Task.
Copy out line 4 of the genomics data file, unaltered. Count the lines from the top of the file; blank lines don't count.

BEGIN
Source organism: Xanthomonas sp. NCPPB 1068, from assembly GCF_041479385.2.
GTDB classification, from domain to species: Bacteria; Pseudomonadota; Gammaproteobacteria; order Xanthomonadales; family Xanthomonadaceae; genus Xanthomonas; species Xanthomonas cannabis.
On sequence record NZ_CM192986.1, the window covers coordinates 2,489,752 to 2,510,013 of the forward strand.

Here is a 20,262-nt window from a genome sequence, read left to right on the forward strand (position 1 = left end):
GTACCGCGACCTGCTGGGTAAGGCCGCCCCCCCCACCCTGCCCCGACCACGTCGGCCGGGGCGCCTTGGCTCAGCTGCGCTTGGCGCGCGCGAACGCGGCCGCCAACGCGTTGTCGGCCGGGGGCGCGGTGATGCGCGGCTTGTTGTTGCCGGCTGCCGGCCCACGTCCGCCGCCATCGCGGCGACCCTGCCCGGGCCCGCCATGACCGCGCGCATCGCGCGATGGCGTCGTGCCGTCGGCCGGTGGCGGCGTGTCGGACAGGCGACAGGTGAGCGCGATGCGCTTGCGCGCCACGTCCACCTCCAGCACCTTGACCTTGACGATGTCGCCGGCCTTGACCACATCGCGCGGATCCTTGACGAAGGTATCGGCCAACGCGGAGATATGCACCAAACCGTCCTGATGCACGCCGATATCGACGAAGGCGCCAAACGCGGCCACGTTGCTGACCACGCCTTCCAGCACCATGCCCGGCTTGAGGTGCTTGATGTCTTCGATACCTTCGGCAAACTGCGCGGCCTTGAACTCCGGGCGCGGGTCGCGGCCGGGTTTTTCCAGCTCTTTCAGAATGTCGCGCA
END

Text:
Here is a 20,262-nt window from a genome sequence, read left to right on the forward strand (position 1 = left end):